Andy Pettitte wasn’t going through the motions this afternoon. He was going through the Philadelphia Phillies. During his three-inning simulated game in the indoor cage at Steinbrenner Field, pitching coach Dave Eiland called balls and strikes while Pettitte acted as if he were facing the Phillies lineup.
“I didn’t give up a hit in three innings,” Pettitte said. “Unfortunately, this is what we had to do. I got my normal warm-up in, and then I got all of my throws in. And I’m tired. That was the biggest thing, I just wanted to make sure I’m good and fatigued. Obviously I would have loved to have faced hitters, but the way the weather’s been, I just had to get my work in here today.”
Eiland forced Pettitte into various game situations, occasionally calling a foul ball instead of a strike three. When Pettitte finished with his 50 pitches, he was sweating. Maybe he wasn’t exhausted, but he’d certainly been working.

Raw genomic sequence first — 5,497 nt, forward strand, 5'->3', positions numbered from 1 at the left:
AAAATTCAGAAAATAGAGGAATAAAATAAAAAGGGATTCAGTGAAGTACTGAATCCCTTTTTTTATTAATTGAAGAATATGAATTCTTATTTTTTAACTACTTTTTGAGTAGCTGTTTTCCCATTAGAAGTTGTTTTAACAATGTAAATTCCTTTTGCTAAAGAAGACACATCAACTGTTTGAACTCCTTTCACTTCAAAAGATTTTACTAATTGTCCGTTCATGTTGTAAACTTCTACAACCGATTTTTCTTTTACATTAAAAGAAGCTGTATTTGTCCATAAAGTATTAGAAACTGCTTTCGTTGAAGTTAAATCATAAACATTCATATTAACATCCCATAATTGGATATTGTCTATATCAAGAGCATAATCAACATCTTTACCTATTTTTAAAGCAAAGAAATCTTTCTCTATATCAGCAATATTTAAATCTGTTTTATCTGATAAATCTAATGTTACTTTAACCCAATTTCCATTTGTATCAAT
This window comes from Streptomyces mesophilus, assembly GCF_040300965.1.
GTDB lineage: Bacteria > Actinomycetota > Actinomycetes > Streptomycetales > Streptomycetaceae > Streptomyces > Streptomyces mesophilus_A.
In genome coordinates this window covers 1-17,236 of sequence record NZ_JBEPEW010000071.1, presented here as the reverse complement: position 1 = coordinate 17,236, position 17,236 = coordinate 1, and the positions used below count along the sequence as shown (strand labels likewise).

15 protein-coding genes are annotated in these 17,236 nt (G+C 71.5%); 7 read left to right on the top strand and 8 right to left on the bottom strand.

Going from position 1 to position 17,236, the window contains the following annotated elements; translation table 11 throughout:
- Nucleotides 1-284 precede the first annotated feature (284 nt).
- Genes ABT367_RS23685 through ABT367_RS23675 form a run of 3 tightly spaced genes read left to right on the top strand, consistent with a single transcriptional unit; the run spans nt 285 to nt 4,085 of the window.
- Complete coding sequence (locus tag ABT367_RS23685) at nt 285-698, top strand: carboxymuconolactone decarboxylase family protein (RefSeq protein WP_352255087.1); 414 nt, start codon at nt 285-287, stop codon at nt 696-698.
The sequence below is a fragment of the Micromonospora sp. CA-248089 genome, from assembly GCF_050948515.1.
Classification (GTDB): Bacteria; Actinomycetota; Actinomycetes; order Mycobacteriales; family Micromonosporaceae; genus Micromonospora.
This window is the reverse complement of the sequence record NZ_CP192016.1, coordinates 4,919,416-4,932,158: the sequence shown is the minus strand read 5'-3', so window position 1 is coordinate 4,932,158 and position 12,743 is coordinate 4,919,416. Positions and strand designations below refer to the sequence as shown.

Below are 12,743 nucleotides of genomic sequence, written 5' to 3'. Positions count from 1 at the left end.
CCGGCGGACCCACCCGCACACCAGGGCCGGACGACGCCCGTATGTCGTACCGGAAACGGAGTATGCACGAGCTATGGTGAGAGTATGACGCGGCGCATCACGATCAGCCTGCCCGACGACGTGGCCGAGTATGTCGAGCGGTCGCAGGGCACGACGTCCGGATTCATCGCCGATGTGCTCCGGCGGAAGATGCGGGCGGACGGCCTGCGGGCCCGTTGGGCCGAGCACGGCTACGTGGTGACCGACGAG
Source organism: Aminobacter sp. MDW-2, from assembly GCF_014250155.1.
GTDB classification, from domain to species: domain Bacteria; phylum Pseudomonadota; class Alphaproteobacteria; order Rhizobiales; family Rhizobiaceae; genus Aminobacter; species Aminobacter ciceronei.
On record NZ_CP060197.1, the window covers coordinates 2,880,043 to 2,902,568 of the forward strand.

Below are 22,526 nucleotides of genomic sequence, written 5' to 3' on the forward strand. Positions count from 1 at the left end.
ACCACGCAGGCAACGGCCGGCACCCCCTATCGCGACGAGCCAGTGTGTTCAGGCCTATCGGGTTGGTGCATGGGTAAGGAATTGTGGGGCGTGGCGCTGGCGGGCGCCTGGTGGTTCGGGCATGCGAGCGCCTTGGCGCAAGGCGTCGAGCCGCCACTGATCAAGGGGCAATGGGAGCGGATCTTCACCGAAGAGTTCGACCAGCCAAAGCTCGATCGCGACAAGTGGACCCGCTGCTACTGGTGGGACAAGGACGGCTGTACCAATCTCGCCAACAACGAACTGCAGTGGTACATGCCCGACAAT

“You’re trying to challenge him,” Eiland said. “You’re also trying to get his pitch count up. You don’t want to just call balls and strikes, you want to make it kind of game-like. He may throw a pitch in a certain count that might get a swing, but I’m not going to give it to him. You have to make it a challenge. It can’t be a go-through-the-motions thing.”
Pettitte chose the Phillies because that’s who he’ll face on Wednesday in his spring training debut. Twelve years ago, such a late spring training debut might have worried him, but not today.
“I’m just at a stage where, emotionally, I’m not going to get overwhelmed when I’m in a regular game,” Pettitte said. “It’s not going to change that much.”
Here’s Pettitte speaking roughly 60 seconds after his final pitch.